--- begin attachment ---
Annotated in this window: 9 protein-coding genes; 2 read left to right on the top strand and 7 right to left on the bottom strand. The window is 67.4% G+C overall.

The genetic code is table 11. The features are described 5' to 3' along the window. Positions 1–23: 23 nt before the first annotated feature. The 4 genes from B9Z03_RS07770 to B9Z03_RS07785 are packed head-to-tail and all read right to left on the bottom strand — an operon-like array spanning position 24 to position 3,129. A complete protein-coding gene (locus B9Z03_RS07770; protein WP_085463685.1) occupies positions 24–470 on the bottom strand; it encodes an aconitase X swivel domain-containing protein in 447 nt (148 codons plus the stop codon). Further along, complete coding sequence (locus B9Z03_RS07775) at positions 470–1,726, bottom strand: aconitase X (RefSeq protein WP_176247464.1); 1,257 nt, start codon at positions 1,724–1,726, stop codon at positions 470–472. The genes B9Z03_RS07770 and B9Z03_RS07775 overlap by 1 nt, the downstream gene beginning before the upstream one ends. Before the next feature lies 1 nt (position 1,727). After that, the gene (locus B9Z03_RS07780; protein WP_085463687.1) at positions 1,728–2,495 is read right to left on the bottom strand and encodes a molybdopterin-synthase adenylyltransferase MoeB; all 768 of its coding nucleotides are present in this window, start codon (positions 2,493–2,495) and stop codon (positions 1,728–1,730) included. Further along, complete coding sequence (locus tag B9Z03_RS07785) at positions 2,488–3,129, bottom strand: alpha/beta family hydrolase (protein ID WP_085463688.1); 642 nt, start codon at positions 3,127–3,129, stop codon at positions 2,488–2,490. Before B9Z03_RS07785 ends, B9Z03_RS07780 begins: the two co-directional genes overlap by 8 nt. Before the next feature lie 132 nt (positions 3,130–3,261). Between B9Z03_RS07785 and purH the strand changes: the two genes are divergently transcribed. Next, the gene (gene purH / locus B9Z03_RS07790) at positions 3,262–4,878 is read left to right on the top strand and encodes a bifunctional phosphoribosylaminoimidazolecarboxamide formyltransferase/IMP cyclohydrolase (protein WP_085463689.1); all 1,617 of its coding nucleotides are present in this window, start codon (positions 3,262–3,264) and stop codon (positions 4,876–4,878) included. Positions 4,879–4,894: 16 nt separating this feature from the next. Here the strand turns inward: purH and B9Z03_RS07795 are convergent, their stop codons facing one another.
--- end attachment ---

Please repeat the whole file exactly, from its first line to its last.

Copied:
Annotated in this window: 9 protein-coding genes; 2 read left to right on the top strand and 7 right to left on the bottom strand. The window is 67.4% G+C overall.

The genetic code is table 11. The features are described 5' to 3' along the window. Positions 1–23: 23 nt before the first annotated feature. The 4 genes from B9Z03_RS07770 to B9Z03_RS07785 are packed head-to-tail and all read right to left on the bottom strand — an operon-like array spanning position 24 to position 3,129. A complete protein-coding gene (locus B9Z03_RS07770; protein WP_085463685.1) occupies positions 24–470 on the bottom strand; it encodes an aconitase X swivel domain-containing protein in 447 nt (148 codons plus the stop codon). Further along, complete coding sequence (locus B9Z03_RS07775) at positions 470–1,726, bottom strand: aconitase X (RefSeq protein WP_176247464.1); 1,257 nt, start codon at positions 1,724–1,726, stop codon at positions 470–472. The genes B9Z03_RS07770 and B9Z03_RS07775 overlap by 1 nt, the downstream gene beginning before the upstream one ends. Before the next feature lies 1 nt (position 1,727). After that, the gene (locus B9Z03_RS07780; protein WP_085463687.1) at positions 1,728–2,495 is read right to left on the bottom strand and encodes a molybdopterin-synthase adenylyltransferase MoeB; all 768 of its coding nucleotides are present in this window, start codon (positions 2,493–2,495) and stop codon (positions 1,728–1,730) included. Further along, complete coding sequence (locus tag B9Z03_RS07785) at positions 2,488–3,129, bottom strand: alpha/beta family hydrolase (protein ID WP_085463688.1); 642 nt, start codon at positions 3,127–3,129, stop codon at positions 2,488–2,490. Before B9Z03_RS07785 ends, B9Z03_RS07780 begins: the two co-directional genes overlap by 8 nt. Before the next feature lie 132 nt (positions 3,130–3,261). Between B9Z03_RS07785 and purH the strand changes: the two genes are divergently transcribed. Next, the gene (gene purH / locus B9Z03_RS07790) at positions 3,262–4,878 is read left to right on the top strand and encodes a bifunctional phosphoribosylaminoimidazolecarboxamide formyltransferase/IMP cyclohydrolase (protein WP_085463689.1); all 1,617 of its coding nucleotides are present in this window, start codon (positions 3,262–3,264) and stop codon (positions 4,876–4,878) included. Positions 4,879–4,894: 16 nt separating this feature from the next. Here the strand turns inward: purH and B9Z03_RS07795 are convergent, their stop codons facing one another.